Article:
What's the worse privacy system?

(Now if the kid was already recording who entered town, the cost of the privacy check would be lower and its value much higher. But in the specific case of Popular Highlights, it's like my example. We'll have to spread more info about you to more disconnected code and databases in order to "not" share your info.)

Posts 4625
RIP
Milford Charles Murray | Forum Activity | Replied: Mon, Dec 3 2012 4:15 PM

Rene Atchley:

Since secure data is of little concern perhaps Mr. Pritchard would freely give us his private cell phone so we could contact him in more convient ways....you know its all in the public domain anyway. 

Rene, I truly wish for you Peace of Mind and Peace of Heart!     and wish for a calm and unemotional and rational conversation over against the Logos Forums.

                I do not understand why "you have it in for Mr. Pritchard .... "     I remember your posting on the Old Logos Newsgroups many years ago, long before the Logos Forums ever came into existence  ...........                So very many of your posts then, Rene, were extremely negative   .....     and now on the Logos Forums they still are   ....     very much so...          extremely negative   .....

Certainly, at the very least you must be aware that you are indeed deliberately misspelling the name of the Founder and CEO of Logos Bible Software  ............         or do you really believe that he is "Mr. Pritchard" ???           ... or are you just trying to be funny???

Philippians 4:  4 Rejoice in the Lord always; again I will say, Rejoice. 5 Let your reasonableness be known to everyone. The Lord is at hand..........

Posts 11433
DMB | Forum Activity | Replied: Mon, Dec 3 2012 4:46 PM

Not a knee-jerk for me! When I saw your Logos4 in 2009, I knew the plan. It's too irresistable. I used to do corporate data mining. Monetizing data can not be resisted. It's too 'neat'.

But I DO appreciate being able to load up on Libronix resources since 2009. Maybe $12,000 or so. I feel lucky.

So for me, a Logos design decision is really just a confirmation of human behavior. But I do feel a little sad for purchasers that are on the Logos train and can't get off.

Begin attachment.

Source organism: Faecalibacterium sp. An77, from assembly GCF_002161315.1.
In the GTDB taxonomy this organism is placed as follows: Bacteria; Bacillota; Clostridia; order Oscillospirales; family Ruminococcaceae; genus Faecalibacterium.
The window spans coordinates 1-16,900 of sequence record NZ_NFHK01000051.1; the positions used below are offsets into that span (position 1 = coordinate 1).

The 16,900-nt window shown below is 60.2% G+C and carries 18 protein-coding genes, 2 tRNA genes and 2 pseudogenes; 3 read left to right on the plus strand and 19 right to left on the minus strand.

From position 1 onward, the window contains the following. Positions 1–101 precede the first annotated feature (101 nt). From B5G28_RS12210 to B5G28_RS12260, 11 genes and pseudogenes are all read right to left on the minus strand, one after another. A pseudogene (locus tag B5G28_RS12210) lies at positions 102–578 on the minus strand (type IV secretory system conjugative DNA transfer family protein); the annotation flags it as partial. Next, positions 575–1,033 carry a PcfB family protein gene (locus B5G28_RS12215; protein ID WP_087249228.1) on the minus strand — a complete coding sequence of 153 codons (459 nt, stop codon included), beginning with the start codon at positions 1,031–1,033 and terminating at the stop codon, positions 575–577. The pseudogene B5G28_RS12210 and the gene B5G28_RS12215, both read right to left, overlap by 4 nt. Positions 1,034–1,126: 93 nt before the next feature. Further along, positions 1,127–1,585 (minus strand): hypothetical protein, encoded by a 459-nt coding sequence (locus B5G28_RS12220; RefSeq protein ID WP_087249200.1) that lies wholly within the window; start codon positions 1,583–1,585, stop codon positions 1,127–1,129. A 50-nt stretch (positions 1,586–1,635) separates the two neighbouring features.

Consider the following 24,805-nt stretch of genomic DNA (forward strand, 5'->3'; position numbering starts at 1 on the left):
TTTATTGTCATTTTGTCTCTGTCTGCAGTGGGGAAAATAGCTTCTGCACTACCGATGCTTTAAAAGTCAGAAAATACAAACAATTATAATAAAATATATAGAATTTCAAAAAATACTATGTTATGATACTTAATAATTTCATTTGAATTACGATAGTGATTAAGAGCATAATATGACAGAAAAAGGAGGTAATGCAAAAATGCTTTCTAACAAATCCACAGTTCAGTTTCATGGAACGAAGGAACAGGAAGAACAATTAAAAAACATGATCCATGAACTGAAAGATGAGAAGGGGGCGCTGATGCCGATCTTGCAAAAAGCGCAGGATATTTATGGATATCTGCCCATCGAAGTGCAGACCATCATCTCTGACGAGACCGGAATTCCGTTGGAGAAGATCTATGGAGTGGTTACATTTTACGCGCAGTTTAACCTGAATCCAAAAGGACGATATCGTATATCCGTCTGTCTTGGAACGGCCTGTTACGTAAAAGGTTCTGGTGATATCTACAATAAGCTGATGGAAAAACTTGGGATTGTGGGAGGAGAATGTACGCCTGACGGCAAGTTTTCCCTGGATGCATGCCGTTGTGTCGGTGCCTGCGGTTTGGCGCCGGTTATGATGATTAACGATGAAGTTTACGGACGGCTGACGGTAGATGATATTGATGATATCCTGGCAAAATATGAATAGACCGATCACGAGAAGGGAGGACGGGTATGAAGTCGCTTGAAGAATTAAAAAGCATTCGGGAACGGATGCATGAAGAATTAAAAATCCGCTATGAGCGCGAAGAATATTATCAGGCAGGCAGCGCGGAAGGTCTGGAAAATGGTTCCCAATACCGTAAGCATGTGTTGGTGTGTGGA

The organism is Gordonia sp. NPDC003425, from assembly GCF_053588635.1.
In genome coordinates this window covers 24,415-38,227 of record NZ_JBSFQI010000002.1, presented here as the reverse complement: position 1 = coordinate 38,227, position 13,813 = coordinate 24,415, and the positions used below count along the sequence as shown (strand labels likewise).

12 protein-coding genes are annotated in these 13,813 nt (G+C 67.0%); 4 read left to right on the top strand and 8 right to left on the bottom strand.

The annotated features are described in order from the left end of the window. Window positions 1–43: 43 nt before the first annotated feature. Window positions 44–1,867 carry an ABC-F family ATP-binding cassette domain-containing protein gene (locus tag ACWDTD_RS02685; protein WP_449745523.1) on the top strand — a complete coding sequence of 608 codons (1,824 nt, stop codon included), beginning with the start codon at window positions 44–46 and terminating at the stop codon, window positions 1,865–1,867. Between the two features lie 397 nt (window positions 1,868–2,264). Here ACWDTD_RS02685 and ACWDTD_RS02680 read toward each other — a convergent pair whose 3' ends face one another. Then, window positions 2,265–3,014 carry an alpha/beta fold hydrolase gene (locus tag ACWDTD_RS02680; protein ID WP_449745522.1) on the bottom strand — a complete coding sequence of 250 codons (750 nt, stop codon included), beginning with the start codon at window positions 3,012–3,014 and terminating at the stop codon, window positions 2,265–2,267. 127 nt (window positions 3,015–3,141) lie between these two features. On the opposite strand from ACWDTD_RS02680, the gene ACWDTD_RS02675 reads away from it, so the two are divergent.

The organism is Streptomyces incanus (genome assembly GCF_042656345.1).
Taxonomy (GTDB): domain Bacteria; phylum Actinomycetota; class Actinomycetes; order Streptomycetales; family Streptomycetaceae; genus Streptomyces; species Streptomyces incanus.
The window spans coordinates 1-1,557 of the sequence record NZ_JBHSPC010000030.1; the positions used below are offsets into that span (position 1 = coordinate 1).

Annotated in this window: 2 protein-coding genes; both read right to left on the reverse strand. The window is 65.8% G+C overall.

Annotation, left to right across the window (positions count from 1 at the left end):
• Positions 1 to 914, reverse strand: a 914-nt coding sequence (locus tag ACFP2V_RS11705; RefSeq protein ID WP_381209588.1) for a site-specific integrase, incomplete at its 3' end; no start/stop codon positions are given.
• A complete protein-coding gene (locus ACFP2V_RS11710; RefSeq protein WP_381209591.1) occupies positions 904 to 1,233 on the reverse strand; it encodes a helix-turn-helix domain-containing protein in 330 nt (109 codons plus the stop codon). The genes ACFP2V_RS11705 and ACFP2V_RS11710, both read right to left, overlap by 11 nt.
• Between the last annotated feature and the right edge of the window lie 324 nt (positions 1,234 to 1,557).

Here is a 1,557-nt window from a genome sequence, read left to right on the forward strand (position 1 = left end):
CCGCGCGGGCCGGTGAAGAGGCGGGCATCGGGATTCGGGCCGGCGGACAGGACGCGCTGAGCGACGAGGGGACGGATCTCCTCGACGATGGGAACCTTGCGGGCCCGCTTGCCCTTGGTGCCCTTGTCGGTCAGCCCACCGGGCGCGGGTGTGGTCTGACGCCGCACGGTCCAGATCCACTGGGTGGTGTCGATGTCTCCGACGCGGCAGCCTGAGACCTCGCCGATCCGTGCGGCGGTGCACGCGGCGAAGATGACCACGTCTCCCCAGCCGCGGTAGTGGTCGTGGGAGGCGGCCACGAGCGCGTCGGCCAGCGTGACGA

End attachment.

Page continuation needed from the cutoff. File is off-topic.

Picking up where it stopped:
"God will save his fallen angels and their broken wings He'll mend."

Posts 325
Rene Atchley | Forum Activity | Replied: Mon, Dec 3 2012 4:51 PM

Patrick S.:

Rene Atchley:

Since secure data is of little concern perhaps Mr. Pritchard would freely give us his private cell phone so we could contact him in more convient ways....you know its all in the public domain anyway. 

I believe we should not get personal in this discussion.

I'm working from the position & belief that Bob & the whole Logos team are honestly working for the best for the product, and for users. I'm simply asking that they consider the usage of the Logos application, and the needs and wishes of users. In the end that things are balanced, and there be options in the software to cater for the valid wishes and concerns of users.

So it's not personal when my information is sent to the company for multiple reason's but it is personal when public domain information about the company and it officers is asked for.  This is exactly the problem with data mining, tracking of such data, and use of that data for unspecified "business" reasons...its always different when it involves someone else's information.

Posts 2964
tom | Forum Activity | Replied: Mon, Dec 3 2012 5:00 PM

Bob Pritchett:

where the analysis is presently done by a stand-alone process that doesn't even have access to user id's. So instead of just running a big batch process on highlight ranges while ignoring users, this service will need to be coded to look-up the user id of each highlight in the database (data it isn't even retrieving right now), then look up the user on a separate server where user program settings are stored, then check if that user wants to participate.

Do-able? Yes. Just a pain, and more code and more complexity.

Thought example:

I hire a kid to sit at the freeway ramp that comes into downtown and count cars by make. He makes tick-marks on a sheet every time he sees a Ford, a Chevy, a Volvo, etc. I can report each week that 40% of cars coming into town are American made.

Now people freak out at the privacy intrusion. They want to "opt-out" of the "Auto Make Survey" statistics. So the Department of Motor Vehicles adds a "do not track" flag to everyone's auto registration records. Now the kid has to write down license plate numbers, too, then look them up in the database, and determine if the Ford / Chevy / Volvo can be counted.

What's the worse privacy system?

(Now if the kid was already recording who entered town, the cost of the privacy check would be lower and its value much higher. But in the specific case of Popular Highlights, it's like my example. We'll have to spread more info about you to more disconnected code and databases in order to "not" share your info.)